Bill Gottlieb on Bix. Bill did not like Bix. Bill had very poor taste.

Bill Gottlieb on Bix. Bill did not like Bix. Bill had very poor taste.

Joined: January 1st, 1970, 12:00 am

April 22nd, 2012, 10:35 pm #1


Bill Gottlieb was a jazz photographer and critic. He wrote a weekly column for the Washington Post. Here is his column about Bix from Aug 10, 1941.



Very little about Bix's music, mostly about the legend and, to make things worse, in the form of pretentious psychological analysis. Read this bit of cheap psychological crap by Gottlieb.

<em>The name "Bix" is what it is today principally because Beiderbecke was the best answer for the demands of the early swing enthusiasts who, without consciously knowing it, needed a fabulous human symbol to help sell their enthusiasm to others.</em>

Gottlieb does not realize that the Bix legend includes not only the man but also his music. Gottlieb shows no understanding of Bix's music. He mentions only Whiteman, and in a rather derogatory manner. Of course, Bix was phenomenal with Whiteman, but there were also the Wolverines, Goldkette, Tram, the Gang and more. We know better. Get a load of the enormity of Gottlieb's evaluation of Bix's standing as a musician.

<em>Nor for that matter is Bix a towering figure in jazz by regular standards. </em>

What are "regular standards"? Poor writing under the guise of insight.

And Gottlieb demeans Bix  by asserting that

<em>His classically simple horn was subtle enough to challenge the imagination and make a fan feel like he knew the password to some esoteric society once he "caught on" to Bix.</em> 

Gottlieb makes Bix into a snake oil artist selling the listener a bill of goods. Preposterous.

Albert
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David Logue
David Logue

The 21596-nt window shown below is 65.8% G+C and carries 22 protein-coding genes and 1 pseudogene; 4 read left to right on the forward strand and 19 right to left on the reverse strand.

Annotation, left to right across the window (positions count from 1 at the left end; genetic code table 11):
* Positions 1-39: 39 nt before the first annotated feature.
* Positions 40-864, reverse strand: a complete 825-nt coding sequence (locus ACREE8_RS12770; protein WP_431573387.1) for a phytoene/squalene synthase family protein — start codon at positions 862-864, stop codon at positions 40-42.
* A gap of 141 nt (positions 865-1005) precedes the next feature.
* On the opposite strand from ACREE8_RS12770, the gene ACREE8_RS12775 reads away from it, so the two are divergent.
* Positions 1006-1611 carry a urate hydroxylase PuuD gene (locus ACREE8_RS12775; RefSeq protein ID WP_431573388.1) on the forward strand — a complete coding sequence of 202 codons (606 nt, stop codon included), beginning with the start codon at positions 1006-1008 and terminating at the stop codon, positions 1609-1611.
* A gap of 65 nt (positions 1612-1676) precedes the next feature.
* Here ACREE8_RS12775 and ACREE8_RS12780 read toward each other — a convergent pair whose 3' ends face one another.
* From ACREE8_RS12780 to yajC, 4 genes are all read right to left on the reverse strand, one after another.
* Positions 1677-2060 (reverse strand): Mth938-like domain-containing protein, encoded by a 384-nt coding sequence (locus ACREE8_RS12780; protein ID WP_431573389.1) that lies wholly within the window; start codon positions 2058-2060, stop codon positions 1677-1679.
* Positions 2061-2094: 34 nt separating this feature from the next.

April 23rd, 2012, 12:29 pm #2

I may be wrong, but I get the impression that Gottlieb's article is more of a swipe at those who idolize Bix rather than Bix or his music, espeically since the article bearly touches on his music. In fact, Gottlieb does admit in his article that Bix had "unmistakable genius".

Whatever his opinion of Bix, Gottlieb was a great photographer. His book of photographs "The Golden Age of Jazz" is one of my prized possessions.
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Joined: January 1st, 1970, 12:00 am

April 23rd, 2012, 2:05 pm #3


You make a good point. I agree that the Gottlieb mostly criticizes Bix's admirers. And he says that Bix had unmistakable genius.

But he also writes, "While he was alive, Bix wasn't big enough to have his own orchestra." First, I note that, although Bix did not have a  working orchestra, he had recording orchestras, the Gang and the 1930 orchestra. And since when having your own orchestra is a requirement to make you big? As one example, Eddie Lang did not have his own (working) orchestra. Did that make him small?

In particular, the following two sentences apply directly to Bix, not his fans, they are Gottlieb's personal opinions. "With all this, Beiderbecke's horn cannot be listed as the greatest of all time. Nor, for that matter, is Bix a towering figure in jazz by regular standards." So, aside from the legend, Gottlieb is saying that Bix was not a "towering figure in jazz." Of course, he was, a highly influential musician whose importance was recognized by fellow musicians and some critics while he was still alive.

Albert

Of course, Gottlieb's significance as a photographer is not diminished by any criticism of his writing about Bix.
Last edited by ahaim on April 23rd, 2012, 2:07 pm, edited 1 time in total.
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